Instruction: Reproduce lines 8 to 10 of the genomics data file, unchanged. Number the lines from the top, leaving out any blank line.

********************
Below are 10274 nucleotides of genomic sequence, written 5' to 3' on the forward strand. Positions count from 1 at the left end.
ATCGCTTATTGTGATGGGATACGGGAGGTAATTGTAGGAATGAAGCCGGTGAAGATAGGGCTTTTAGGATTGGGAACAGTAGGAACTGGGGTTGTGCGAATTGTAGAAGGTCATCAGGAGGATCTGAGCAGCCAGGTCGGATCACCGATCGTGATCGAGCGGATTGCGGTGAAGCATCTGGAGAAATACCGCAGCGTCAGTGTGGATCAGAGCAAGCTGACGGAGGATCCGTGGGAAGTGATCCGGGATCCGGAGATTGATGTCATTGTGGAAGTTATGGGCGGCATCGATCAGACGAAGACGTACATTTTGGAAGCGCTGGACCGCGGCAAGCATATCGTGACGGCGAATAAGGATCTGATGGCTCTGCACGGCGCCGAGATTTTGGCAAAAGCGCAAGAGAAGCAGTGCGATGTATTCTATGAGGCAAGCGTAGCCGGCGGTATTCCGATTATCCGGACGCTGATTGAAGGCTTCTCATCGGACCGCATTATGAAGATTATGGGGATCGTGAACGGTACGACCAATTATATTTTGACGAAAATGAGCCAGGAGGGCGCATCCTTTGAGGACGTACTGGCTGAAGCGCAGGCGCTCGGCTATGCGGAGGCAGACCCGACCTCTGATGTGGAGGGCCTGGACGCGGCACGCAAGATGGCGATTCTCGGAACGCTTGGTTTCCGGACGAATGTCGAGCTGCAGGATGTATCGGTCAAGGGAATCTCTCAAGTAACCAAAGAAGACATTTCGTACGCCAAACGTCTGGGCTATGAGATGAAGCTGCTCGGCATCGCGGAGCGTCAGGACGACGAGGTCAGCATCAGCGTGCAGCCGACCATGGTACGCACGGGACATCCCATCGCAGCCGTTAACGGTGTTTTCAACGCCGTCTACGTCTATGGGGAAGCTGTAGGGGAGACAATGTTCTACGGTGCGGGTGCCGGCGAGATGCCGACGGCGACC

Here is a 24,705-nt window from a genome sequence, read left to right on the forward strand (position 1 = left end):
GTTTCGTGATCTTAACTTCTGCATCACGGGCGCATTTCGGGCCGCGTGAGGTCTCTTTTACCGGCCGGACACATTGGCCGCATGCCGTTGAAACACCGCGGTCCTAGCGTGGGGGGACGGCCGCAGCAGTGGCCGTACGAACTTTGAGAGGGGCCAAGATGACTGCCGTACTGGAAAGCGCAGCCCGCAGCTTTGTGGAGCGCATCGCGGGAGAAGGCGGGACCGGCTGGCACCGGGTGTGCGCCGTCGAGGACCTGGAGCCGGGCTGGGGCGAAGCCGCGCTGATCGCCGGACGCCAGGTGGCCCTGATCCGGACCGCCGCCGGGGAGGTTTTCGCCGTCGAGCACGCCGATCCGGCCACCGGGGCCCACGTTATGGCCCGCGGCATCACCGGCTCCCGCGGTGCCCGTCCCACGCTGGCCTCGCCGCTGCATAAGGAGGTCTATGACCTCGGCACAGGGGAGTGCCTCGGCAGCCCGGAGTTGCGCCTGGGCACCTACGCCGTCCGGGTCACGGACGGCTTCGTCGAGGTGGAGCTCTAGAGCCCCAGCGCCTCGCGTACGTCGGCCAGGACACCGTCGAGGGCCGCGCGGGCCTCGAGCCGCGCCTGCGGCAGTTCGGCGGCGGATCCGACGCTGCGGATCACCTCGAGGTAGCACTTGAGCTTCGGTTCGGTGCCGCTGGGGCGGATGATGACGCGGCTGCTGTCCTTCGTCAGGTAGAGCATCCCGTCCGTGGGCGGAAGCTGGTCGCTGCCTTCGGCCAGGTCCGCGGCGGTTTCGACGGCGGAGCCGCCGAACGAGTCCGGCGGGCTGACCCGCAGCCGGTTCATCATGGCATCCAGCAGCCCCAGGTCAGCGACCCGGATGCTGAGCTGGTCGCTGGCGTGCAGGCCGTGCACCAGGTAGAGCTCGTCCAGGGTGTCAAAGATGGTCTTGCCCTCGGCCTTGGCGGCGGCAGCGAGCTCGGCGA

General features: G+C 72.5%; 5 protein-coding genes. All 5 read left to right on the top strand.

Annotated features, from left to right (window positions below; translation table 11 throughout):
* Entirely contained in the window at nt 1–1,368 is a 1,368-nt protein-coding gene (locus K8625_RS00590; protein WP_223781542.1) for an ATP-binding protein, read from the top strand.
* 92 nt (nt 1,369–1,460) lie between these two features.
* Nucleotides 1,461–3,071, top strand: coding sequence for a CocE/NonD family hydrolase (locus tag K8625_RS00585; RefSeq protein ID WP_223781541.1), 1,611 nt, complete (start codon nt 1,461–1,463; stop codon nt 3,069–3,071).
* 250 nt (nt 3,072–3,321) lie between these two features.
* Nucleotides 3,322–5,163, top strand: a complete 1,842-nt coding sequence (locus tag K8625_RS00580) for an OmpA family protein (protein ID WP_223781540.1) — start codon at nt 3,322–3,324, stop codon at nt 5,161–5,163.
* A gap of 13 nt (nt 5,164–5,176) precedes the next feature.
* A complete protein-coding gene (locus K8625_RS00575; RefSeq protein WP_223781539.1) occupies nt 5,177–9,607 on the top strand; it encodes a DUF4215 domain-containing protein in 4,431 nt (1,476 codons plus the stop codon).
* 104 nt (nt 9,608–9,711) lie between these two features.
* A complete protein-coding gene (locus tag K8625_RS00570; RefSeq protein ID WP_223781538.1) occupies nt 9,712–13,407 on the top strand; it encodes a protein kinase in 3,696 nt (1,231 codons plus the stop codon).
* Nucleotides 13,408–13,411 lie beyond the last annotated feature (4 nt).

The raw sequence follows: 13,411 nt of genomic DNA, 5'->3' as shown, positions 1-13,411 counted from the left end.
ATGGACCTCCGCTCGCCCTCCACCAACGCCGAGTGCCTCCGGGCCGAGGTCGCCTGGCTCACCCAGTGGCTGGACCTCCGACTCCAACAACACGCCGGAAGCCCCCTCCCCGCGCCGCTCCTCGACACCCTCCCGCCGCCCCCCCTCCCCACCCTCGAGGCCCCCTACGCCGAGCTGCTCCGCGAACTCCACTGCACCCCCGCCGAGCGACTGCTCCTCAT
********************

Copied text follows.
* 92 nt (nt 1,369–1,460) lie between these two features.
* Nucleotides 1,461–3,071, top strand: coding sequence for a CocE/NonD family hydrolase (locus tag K8625_RS00585; RefSeq protein ID WP_223781541.1), 1,611 nt, complete (start codon nt 1,461–1,463; stop codon nt 3,069–3,071).
* 250 nt (nt 3,072–3,321) lie between these two features.